What You Need to Know About Scaffolding, Injury Risks & Safety Regulations

If you’ve ever walked past or under a scaffold before, or you’ve watched a window washer working away while several stories up, you may have taken a second to wonder at how precarious it might be to work on those platforms, if it’s as unsafe as it looks. Even if you haven’t, the buildings you live, work in, and pass by have undoubtedly involved the work of various occupations that required the construction workers, painters, and whoever else to work on scaffolding. They’re a needed part of many jobs, and as such, there are many regulations that govern how scaffolds should be built and used. Regulations don’t automatically equal compliance, however, and scaffolding safety violations rank among the top OSHA citations just about every year, making work that involves scaffolds more dangerous than it needs to be.

In this scaffolding overview, we’ll discuss the various structures that count as scaffolding, who uses them, and the safety rules and risks involved.

Who Uses Scaffolds?

For most people, scaffolding would probably bring to mind an image of construction workers walking across various levels of planking that are next to a building, one that’s being built or repaired. While that is certainly the most common type of scaffolding you’ll come across, scaffolding is used across a range of industries, and many different workers face the injury and fall risks associated with these often wiry, temporary structures.

Some of the industries & occupations that use scaffolding include:

  • Construction workers (contractors, cement finishers, caulking mechanic, bricklayers, plasterers, and so many others)
  • Painters (both interior and exterior painting for homes, buildings, water storage tanks, and other commercial uses)
  • Building inspectors
  • Civil engineers
  • Arborists, scientists, and others who work with trees and plants
  • Photography, TV & other media personnel (from erecting banners and posters to getting high-angle shots, setting up lights and sound equipment, etc.)
  • Event planning/decorators (setting up displays and decorations, hanging up art in galleries, etc.)

Types of Scaffolding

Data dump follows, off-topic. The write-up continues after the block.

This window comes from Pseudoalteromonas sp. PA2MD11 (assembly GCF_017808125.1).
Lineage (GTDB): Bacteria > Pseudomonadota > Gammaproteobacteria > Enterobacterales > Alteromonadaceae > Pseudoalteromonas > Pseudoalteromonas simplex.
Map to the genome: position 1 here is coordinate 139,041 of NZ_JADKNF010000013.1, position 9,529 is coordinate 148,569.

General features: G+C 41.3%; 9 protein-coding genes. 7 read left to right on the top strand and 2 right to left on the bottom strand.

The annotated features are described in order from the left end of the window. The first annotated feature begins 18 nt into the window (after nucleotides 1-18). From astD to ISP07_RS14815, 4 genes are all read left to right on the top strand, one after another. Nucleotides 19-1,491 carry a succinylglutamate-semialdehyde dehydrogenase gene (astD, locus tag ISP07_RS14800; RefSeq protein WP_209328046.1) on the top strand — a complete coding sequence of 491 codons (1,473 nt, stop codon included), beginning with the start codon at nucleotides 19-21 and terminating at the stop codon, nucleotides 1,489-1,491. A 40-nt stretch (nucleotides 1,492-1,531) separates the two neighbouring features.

There are many more types of scaffolding beyond the multi-level metal poles that support wooden planks at each story of a building, and they can vary as much as the different occupations that need them. Overall, there are two main types of scaffolding: supported and suspended scaffolds.

Support scaffolds have rigid supports in the form of wooden or metal frames and poles, such as with:

  • Frame scaffolding, or fabricated scaffolds, are the ones you may have first pictured, and these most common and cost-effective types of scaffolding usually have one to two tiers. However, they can built to reach several stories high if needed. These are the ones generally used by home contractors and painters.
  • Mast climber scaffolding is so named because it rests on one or two vertical structures that look rather like a ship mast that has been rooted in the ground, and along this “mast” you’ll have a power-operated platform that easily ascends and descends. It can be used for significant heights and heavier loads.
  • Mobile scaffolds move along the ground, but not necessarily up or down. They are platforms with guardrails, and they have wheels with locks.
  • Pole/wood scaffolds are made entirely of wood, from poles to braces, but these aren’t as common anymore as steel scaffolds are reusable, safer, and more durable.
  • Trestle scaffolds use tripods or stepladders to support the platform, so they can only go up one level.
  • Tube and coupler scaffolds use bracing, which are the “X” shapes you’ll often see as support below the platform along all sides. They can be complicated to construct, but they can be built in various directions as a project demands, can handle heavy loads when built correctly, and can do so for several stories at once.

Suspended scaffolding on the other hand, is a great option when there isn’t a solid foundation to use for building a scaffold from the ground up, or sometimes for when more flexibility and mobility are needed.

Suspended scaffolds hang from a building or other structure:

  • Catenary scaffolds are the ones you see hanging from two ropes or wires, and these are ropes or wires that also run horizontally underneath the platform.
  • Float scaffolds/ship scaffolds have two parallel sets of bearers underneath the platform that have to stick out at least 6 inches beyond the platform. Rope or wire is fastened to the ends of these bearers, suspending the scaffold from an overhead beam or some other support.